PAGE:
JACKSON, Tenn. — “Every flu season is high volume it seems like in west Tennessee, but this year has been particularly bad,” said family nurse practitioner, Tiffany Simpson.
According to the Tennessee Department of Health, over 11,000 people in Jackson-Madison County were treated for flu-like symptoms in January. Simpson says it’s important to be diagnosed and treated as early as possible.
“One reason for that is because if you know you have the flu, we’re protecting you from being able to spread it to others. Another reason is we do have some flu medicines that can help to shorten the length of the illness and those have to be started within the first 48 hours of onset,” said Simpson.
Simpson says one way to get treated earlier is by knowing your symptoms.
“Fever, chills, cough, body aches; those are some of the symptoms that we typically see with flu patients,” said Simpson.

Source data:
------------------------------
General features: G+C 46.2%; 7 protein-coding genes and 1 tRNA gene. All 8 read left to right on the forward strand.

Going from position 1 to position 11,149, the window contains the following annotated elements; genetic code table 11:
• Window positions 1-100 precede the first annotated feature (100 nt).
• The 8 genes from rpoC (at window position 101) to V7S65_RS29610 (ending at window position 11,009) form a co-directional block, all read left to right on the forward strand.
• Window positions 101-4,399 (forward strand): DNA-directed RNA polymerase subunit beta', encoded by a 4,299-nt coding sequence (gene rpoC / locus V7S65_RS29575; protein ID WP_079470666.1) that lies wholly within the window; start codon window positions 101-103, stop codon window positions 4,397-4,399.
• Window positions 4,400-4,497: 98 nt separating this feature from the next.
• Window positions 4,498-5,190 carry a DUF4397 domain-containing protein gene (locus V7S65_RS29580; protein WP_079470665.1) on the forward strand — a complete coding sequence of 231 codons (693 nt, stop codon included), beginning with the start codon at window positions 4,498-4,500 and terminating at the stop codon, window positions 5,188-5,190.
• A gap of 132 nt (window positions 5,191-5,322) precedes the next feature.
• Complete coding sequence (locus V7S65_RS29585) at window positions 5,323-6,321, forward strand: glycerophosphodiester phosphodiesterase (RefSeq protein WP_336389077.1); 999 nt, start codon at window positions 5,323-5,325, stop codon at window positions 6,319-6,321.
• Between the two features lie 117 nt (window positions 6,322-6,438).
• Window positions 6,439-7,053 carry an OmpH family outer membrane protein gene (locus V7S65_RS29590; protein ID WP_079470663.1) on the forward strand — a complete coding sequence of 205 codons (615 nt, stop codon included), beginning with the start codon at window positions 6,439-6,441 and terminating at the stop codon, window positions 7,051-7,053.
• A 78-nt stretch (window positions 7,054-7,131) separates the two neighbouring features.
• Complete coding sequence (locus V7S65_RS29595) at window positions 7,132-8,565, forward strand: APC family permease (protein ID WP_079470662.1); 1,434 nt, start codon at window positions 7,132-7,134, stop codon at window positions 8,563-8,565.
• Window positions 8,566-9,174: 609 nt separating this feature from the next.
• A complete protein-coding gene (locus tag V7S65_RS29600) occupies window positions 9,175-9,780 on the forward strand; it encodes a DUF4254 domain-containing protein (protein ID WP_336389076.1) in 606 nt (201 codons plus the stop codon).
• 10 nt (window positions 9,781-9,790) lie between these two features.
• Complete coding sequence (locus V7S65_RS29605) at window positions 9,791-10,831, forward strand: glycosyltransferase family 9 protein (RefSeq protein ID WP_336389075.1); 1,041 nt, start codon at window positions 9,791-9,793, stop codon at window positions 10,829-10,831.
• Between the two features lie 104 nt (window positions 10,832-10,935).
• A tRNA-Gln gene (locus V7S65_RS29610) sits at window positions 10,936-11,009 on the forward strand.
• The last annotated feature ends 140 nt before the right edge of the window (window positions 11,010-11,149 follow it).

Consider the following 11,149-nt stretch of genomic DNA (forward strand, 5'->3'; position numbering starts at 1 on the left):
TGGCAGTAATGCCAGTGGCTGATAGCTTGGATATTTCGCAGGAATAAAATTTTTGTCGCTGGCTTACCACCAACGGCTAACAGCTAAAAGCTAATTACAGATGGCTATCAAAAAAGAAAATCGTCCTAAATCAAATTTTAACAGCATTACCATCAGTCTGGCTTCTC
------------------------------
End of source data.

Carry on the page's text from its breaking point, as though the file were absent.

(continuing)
Health experts say symptoms of the common cold may sometimes resemble symptoms of the flu, but there are key factors you should look for.
“The fever really sets it apart a lot of times. It’s what will clue people in to say, ‘you know maybe I have a little more than just a respiratory infection going on’,” said Simpson.
Simpson says there are also preventative measures that can be taken to avoid the flu all together.
“Lots of really good hand washing techniques. That’s one of the best ways we have to prevent, as well as covering your mouth when you’re coughing and sneezing,” explained Simpson.
Simpson says one of the best ways to protect yourself from the flu is by getting the annual flu vaccine.
Health experts say flu season normally ranges from October to late February, sometimes lasting well into March.